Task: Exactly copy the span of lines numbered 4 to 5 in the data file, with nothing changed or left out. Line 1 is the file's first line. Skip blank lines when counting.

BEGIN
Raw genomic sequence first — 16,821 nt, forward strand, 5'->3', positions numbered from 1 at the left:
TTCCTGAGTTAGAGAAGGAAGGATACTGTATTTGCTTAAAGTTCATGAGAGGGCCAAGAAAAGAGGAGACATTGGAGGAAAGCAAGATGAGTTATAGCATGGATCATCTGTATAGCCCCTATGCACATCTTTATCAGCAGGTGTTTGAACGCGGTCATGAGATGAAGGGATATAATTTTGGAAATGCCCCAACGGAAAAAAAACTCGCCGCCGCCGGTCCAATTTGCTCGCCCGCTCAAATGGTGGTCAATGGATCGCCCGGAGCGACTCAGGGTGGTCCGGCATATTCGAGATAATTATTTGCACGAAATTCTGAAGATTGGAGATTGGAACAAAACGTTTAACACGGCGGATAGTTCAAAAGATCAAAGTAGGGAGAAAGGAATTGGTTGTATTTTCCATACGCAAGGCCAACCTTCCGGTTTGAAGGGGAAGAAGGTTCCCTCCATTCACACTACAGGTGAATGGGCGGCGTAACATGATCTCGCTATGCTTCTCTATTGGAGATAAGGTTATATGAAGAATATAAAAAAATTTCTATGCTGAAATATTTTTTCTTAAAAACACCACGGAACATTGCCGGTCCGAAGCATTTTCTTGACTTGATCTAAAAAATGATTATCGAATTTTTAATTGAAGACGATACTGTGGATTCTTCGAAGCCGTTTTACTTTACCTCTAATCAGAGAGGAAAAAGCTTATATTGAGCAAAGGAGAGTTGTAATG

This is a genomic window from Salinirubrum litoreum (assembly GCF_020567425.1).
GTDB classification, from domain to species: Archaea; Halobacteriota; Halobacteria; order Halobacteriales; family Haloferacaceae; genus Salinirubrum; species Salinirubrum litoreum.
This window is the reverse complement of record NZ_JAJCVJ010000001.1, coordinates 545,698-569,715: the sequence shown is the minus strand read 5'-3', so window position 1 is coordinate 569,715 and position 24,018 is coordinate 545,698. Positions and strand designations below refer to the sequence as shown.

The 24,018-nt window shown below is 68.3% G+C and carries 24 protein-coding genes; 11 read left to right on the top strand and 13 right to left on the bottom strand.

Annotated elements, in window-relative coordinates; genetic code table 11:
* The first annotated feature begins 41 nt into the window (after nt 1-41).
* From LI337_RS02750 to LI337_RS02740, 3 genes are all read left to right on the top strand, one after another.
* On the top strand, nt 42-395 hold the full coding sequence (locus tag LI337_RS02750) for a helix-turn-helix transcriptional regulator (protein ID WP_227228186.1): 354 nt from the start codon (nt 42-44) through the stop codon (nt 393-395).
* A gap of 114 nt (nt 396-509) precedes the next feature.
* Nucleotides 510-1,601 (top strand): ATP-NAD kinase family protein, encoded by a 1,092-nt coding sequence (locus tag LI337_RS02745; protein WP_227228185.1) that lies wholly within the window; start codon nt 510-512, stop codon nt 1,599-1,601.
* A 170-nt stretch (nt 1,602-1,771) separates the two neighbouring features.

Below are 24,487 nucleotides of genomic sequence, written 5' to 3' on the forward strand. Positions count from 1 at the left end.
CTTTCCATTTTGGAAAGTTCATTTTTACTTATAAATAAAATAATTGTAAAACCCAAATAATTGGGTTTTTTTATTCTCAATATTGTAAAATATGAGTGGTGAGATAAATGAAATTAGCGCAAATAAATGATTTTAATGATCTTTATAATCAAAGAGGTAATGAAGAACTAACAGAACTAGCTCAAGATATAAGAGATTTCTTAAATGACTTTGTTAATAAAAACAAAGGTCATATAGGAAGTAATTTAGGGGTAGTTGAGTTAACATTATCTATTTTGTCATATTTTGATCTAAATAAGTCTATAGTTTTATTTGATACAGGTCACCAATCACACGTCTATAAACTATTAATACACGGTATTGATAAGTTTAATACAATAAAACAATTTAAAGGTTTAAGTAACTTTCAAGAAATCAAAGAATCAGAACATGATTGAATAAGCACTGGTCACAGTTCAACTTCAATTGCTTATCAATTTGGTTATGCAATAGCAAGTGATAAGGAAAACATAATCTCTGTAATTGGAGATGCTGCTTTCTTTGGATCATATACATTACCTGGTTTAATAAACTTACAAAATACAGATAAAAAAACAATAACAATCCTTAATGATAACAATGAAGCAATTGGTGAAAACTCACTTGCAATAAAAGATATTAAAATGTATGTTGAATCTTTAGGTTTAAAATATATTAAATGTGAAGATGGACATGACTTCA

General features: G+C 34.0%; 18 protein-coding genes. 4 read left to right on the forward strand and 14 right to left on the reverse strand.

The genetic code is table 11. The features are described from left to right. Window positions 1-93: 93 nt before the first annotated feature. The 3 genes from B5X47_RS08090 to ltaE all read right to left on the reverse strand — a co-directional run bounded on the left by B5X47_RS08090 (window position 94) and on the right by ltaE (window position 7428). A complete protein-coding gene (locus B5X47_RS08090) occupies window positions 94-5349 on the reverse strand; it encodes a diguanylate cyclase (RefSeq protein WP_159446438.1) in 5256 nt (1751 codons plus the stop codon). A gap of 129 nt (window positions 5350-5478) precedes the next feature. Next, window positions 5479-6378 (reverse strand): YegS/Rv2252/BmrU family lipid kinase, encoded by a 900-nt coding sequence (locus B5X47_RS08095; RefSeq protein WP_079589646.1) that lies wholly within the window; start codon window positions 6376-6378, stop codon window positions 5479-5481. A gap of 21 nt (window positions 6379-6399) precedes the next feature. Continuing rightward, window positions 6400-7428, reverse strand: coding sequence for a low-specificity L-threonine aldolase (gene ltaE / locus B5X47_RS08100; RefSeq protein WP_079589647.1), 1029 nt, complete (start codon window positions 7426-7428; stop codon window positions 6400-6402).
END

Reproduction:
GTDB classification, from domain to species: Archaea; Halobacteriota; Halobacteria; order Halobacteriales; family Haloferacaceae; genus Salinirubrum; species Salinirubrum litoreum.
This window is the reverse complement of record NZ_JAJCVJ010000001.1, coordinates 545,698-569,715: the sequence shown is the minus strand read 5'-3', so window position 1 is coordinate 569,715 and position 24,018 is coordinate 545,698. Positions and strand designations below refer to the sequence as shown.